AfDB Board Approves $1.5bln facility to Avert Food Crisis in Afrca

ADDIS ABABA – The African Development Bank Group’s Board of Directors on Friday approved a $1.5 billion facility to help African countries avert a looming food crisis.

With the disruption of food supplies arising from the Russia-Ukraine war, Africa now faces a shortage of at least 30 million metric tons of food, especially wheat, maize, and soybeans imported from both countries. The Bank said African farmers urgently need high-quality seeds and inputs before the planting season begins in May to immediately boost food supplies.



The $1.5 billion African Emergency Food Production Facility is an unprecedented comprehensive initiative to support smallholder farmers in filling the food shortfall, the Bank said.

The Facility will provide 20 million African smallholder farmers with certified seeds. It will also increase access to agricultural fertilizers and enable them to rapidly produce 38 million tons of food. This is a $12 billion increase in food production in just two years.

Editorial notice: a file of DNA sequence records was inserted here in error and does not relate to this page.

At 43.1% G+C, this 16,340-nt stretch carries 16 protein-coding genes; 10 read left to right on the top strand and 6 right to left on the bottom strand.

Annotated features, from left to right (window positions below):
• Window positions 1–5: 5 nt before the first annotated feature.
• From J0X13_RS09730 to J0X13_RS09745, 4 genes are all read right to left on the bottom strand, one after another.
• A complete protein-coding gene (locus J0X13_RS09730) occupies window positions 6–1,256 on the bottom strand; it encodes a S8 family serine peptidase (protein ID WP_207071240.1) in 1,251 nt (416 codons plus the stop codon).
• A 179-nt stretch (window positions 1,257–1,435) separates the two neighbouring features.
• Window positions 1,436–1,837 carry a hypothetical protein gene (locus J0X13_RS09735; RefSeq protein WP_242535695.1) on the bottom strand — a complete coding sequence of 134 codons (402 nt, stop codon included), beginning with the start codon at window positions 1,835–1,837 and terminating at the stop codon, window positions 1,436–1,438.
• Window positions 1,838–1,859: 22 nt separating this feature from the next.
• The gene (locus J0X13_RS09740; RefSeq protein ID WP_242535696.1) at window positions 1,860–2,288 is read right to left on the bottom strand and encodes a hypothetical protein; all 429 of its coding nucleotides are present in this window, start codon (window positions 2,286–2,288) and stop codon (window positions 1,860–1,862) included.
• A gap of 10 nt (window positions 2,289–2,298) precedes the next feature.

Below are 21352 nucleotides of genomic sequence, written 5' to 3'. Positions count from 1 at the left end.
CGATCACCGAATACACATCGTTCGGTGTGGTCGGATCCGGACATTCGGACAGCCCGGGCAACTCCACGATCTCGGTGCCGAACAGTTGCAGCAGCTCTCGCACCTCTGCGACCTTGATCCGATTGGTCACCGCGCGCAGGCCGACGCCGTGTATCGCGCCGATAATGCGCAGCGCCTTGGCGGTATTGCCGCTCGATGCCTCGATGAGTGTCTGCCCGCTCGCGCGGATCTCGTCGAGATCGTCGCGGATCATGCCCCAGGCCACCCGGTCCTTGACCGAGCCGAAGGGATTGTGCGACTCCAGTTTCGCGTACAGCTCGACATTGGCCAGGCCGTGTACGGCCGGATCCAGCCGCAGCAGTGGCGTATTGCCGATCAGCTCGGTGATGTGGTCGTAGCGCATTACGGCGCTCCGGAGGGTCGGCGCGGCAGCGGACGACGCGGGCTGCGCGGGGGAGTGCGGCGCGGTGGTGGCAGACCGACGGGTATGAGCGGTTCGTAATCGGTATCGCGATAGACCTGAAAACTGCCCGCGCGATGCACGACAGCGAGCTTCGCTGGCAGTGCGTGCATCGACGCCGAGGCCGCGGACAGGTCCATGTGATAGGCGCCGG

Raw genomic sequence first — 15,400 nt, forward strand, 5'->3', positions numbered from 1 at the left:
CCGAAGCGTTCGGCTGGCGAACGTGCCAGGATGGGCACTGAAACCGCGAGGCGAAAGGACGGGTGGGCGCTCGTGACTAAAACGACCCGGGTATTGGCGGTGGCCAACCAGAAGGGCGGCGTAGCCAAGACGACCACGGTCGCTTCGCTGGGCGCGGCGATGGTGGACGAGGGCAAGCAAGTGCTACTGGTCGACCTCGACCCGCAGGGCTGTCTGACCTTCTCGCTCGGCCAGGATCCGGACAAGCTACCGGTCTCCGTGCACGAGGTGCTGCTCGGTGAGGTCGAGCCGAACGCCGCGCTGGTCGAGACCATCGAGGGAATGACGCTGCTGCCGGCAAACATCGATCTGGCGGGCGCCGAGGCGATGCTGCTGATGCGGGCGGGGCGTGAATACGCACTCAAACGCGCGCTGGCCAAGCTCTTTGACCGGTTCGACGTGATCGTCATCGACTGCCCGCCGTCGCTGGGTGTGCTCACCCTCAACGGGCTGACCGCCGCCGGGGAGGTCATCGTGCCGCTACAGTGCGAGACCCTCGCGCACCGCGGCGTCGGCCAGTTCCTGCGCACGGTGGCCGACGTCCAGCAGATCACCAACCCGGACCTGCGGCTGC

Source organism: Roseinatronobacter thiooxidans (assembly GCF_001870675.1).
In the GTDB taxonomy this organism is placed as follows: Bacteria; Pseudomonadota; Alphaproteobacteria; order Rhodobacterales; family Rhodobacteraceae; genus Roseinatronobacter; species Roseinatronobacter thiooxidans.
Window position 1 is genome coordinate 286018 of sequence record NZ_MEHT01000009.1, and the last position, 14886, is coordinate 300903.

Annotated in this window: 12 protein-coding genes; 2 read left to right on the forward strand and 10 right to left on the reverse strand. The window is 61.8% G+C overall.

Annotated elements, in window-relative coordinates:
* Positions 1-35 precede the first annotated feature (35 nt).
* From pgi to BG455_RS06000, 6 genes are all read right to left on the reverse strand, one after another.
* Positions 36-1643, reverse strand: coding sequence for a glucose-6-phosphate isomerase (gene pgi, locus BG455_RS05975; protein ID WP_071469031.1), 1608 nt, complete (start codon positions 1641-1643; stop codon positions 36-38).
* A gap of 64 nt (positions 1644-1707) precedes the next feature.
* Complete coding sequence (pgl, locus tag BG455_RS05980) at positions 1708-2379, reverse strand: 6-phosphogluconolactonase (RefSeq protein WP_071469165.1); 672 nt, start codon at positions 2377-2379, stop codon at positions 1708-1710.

AfDB President Akinwumi Adesina said Food aid “cannot feed Africa. Africa does not need bowls in hand.”

“Africa needs seeds in the ground, and mechanical harvesters to harvest bountiful food produced locally. Africa will feed itself with pride for there is no dignity in begging for food…,” he added

The price of wheat has soared in Africa by over 45% since the war in Ukraine began. Fertilizer prices have gone up by 300%, and the continent faces a fertilizer shortage of 2 million metric tons.



Many African countries have already seen price hikes in bread and other food items, says AfDB. “If this deficit is not made up, food production in Africa will decline by at least 20% and the continent could lose over $11 billion in food production value”.

The latest $1.5 billion strategy will lead to the production of 11 million tons of wheat; 18 million tons of maize; 6 million tons of rice; and 2.5 million tons of soybeans, according to the Bank .

The African Development Bank will provide fertilizer to smallholder farmers across Africa over the next four farming seasons, using its convening influence with major fertilizer manufacturers, loan guarantees, and other financial instruments.

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